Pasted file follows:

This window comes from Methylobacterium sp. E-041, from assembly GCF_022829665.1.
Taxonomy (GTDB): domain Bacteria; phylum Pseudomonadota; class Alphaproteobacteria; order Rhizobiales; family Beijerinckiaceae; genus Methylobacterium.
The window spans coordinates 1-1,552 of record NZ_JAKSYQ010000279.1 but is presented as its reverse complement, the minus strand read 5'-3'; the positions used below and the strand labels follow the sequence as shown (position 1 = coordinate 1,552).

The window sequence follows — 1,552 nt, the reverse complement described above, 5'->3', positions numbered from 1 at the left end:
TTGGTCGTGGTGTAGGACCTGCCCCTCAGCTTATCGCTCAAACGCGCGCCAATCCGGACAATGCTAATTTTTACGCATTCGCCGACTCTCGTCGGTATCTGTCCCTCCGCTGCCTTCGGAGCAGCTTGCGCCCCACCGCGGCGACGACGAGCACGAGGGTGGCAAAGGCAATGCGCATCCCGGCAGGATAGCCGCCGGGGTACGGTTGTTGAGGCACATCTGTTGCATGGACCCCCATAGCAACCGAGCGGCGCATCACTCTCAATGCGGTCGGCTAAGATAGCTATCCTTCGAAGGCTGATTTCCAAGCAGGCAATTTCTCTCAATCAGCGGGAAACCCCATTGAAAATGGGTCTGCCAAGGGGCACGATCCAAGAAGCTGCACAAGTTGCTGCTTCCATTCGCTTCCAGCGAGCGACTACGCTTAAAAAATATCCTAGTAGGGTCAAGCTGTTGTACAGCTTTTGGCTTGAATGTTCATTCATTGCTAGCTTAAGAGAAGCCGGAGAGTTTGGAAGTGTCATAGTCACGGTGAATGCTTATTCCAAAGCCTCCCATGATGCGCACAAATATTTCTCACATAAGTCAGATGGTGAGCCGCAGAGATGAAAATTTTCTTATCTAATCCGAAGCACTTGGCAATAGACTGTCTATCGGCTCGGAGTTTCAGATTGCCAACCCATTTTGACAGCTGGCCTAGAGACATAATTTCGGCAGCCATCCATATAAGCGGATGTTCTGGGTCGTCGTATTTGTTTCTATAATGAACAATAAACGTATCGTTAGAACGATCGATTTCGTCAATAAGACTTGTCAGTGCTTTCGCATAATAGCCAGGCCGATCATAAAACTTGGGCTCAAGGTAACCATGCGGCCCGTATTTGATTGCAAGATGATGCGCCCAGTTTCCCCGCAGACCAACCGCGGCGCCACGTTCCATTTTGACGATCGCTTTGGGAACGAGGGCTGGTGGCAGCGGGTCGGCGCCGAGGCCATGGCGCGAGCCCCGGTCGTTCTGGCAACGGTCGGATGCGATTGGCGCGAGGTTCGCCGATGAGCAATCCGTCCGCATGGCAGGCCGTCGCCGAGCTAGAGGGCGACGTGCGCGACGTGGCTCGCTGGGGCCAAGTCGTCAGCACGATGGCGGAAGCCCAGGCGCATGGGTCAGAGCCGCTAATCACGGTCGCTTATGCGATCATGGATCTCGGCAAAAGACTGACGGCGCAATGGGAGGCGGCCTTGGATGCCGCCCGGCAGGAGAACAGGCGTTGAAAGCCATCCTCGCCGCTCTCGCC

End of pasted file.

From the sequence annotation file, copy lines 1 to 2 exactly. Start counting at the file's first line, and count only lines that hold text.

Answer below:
This window comes from Methylobacterium sp. E-041, from assembly GCF_022829665.1.
Taxonomy (GTDB): domain Bacteria; phylum Pseudomonadota; class Alphaproteobacteria; order Rhizobiales; family Beijerinckiaceae; genus Methylobacterium.